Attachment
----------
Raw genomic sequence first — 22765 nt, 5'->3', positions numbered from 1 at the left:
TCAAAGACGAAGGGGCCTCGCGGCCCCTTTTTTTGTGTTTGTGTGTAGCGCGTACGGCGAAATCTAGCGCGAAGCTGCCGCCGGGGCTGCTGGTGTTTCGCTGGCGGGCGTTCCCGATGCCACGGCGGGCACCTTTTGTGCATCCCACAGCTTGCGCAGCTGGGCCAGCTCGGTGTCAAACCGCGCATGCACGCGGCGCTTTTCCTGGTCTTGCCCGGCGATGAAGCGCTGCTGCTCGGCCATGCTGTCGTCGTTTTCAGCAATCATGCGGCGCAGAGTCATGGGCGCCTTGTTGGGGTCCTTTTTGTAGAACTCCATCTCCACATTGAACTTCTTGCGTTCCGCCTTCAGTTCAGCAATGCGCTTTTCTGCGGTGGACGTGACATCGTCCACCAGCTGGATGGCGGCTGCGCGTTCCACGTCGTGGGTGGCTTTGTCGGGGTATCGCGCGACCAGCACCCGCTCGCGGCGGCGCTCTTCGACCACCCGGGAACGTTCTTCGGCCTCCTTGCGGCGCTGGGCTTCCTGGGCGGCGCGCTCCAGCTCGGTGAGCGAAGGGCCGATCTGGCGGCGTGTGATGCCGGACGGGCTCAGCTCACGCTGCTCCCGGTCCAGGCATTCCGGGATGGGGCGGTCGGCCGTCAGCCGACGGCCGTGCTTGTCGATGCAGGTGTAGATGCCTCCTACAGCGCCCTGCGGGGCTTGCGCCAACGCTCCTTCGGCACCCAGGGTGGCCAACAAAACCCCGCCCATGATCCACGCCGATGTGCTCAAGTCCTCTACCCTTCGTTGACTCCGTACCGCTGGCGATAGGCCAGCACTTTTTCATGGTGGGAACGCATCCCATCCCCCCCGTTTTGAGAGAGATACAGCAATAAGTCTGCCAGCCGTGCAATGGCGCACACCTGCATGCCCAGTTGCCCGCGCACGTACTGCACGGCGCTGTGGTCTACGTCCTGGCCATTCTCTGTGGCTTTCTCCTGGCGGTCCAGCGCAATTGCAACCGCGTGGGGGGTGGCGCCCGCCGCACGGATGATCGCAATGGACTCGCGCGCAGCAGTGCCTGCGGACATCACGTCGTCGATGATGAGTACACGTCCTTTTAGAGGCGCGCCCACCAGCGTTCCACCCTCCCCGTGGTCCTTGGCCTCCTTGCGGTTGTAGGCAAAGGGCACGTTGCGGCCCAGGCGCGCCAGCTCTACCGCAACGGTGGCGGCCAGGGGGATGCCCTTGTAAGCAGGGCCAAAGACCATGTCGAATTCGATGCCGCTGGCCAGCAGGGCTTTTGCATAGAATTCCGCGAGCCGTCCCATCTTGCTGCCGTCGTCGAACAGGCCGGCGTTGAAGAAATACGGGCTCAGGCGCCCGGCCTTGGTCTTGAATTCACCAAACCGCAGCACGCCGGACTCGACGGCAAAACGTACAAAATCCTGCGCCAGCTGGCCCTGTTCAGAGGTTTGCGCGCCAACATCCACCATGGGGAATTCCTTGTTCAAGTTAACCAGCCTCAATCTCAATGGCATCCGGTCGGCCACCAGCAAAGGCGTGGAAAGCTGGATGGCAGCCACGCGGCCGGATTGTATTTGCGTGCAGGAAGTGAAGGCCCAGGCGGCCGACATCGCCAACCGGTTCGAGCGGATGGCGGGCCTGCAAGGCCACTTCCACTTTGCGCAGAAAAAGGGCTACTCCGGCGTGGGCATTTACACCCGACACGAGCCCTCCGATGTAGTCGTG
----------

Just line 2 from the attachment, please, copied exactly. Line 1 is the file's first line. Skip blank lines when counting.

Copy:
TCAAAGACGAAGGGGCCTCGCGGCCCCTTTTTTTGTGTTTGTGTGTAGCGCGTACGGCGAAATCTAGCGCGAAGCTGCCGCCGGGGCTGCTGGTGTTTCGCTGGCGGGCGTTCCCGATGCCACGGCGGGCACCTTTTGTGCATCCCACAGCTTGCGCAGCTGGGCCAGCTCGGTGTCAAACCGCGCATGCACGCGGCGCTTTTCCTGGTCTTGCCCGGCGATGAAGCGCTGCTGCTCGGCCATGCTGTCGTCGTTTTCAGCAATCATGCGGCGCAGAGTCATGGGCGCCTTGTTGGGGTCCTTTTTGTAGAACTCCATCTCCACATTGAACTTCTTGCGTTCCGCCTTCAGTTCAGCAATGCGCTTTTCTGCGGTGGACGTGACATCGTCCACCAGCTGGATGGCGGCTGCGCGTTCCACGTCGTGGGTGGCTTTGTCGGGGTATCGCGCGACCAGCACCCGCTCGCGGCGGCGCTCTTCGACCACCCGGGAACGTTCTTCGGCCTCCTTGCGGCGCTGGGCTTCCTGGGCGGCGCGCTCCAGCTCGGTGAGCGAAGGGCCGATCTGGCGGCGTGTGATGCCGGACGGGCTCAGCTCACGCTGCTCCCGGTCCAGGCATTCCGGGATGGGGCGGTCGGCCGTCAGCCGACGGCCGTGCTTGTCGATGCAGGTGTAGATGCCTCCTACAGCGCCCTGCGGGGCTTGCGCCAACGCTCCTTCGGCACCCAGGGTGGCCAACAAAACCCCGCCCATGATCCACGCCGATGTGCTCAAGTCCTCTACCCTTCGTTGACTCCGTACCGCTGGCGATAGGCCAGCACTTTTTCATGGTGGGAACGCATCCCATCCCCCCCGTTTTGAGAGAGATACAGCAATAAGTCTGCCAGCCGTGCAATGGCGCACACCTGCATGCCCAGTTGCCCGCGCACGTACTGCACGGCGCTGTGGTCTACGTCCTGGCCATTCTCTGTGGCTTTCTCCTGGCGGTCCAGCGCAATTGCAACCGCGTGGGGGGTGGCGCCCGCCGCACGGATGATCGCAATGGACTCGCGCGCAGCAGTGCCTGCGGACATCACGTCGTCGATGATGAGTACACGTCCTTTTAGAGGCGCGCCCACCAGCGTTCCACCCTCCCCGTGGTCCTTGGCCTCCTTGCGGTTGTAGGCAAAGGGCACGTTGCGGCCCAGGCGCGCCAGCTCTACCGCAACGGTGGCGGCCAGGGGGATGCCCTTGTAAGCAGGGCCAAAGACCATGTCGAATTCGATGCCGCTGGCCAGCAGGGCTTTTGCATAGAATTCCGCGAGCCGTCCCATCTTGCTGCCGTCGTCGAACAGGCCGGCGTTGAAGAAATACGGGCTCAGGCGCCCGGCCTTGGTCTTGAATTCACCAAACCGCAGCACGCCGGACTCGACGGCAAAACGTACAAAATCCTGCGCCAGCTGGCCCTGTTCAGAGGTTTGCGCGCCAACATCCACCATGGGGAATTCCTTGTTCAAGTTAACCAGCCTCAATCTCAATGGCATCCGGTCGGCCACCAGCAAAGGCGTGGAAAGCTGGATGGCAGCCACGCGGCCGGATTGTATTTGCGTGCAGGAAGTGAAGGCCCAGGCGGCCGACATCGCCAACCGGTTCGAGCGGATGGCGGGCCTGCAAGGCCACTTCCACTTTGCGCAGAAAAAGGGCTACTCCGGCGTGGGCATTTACACCCGACACGAGCCCTCCGATGTAGTCGTG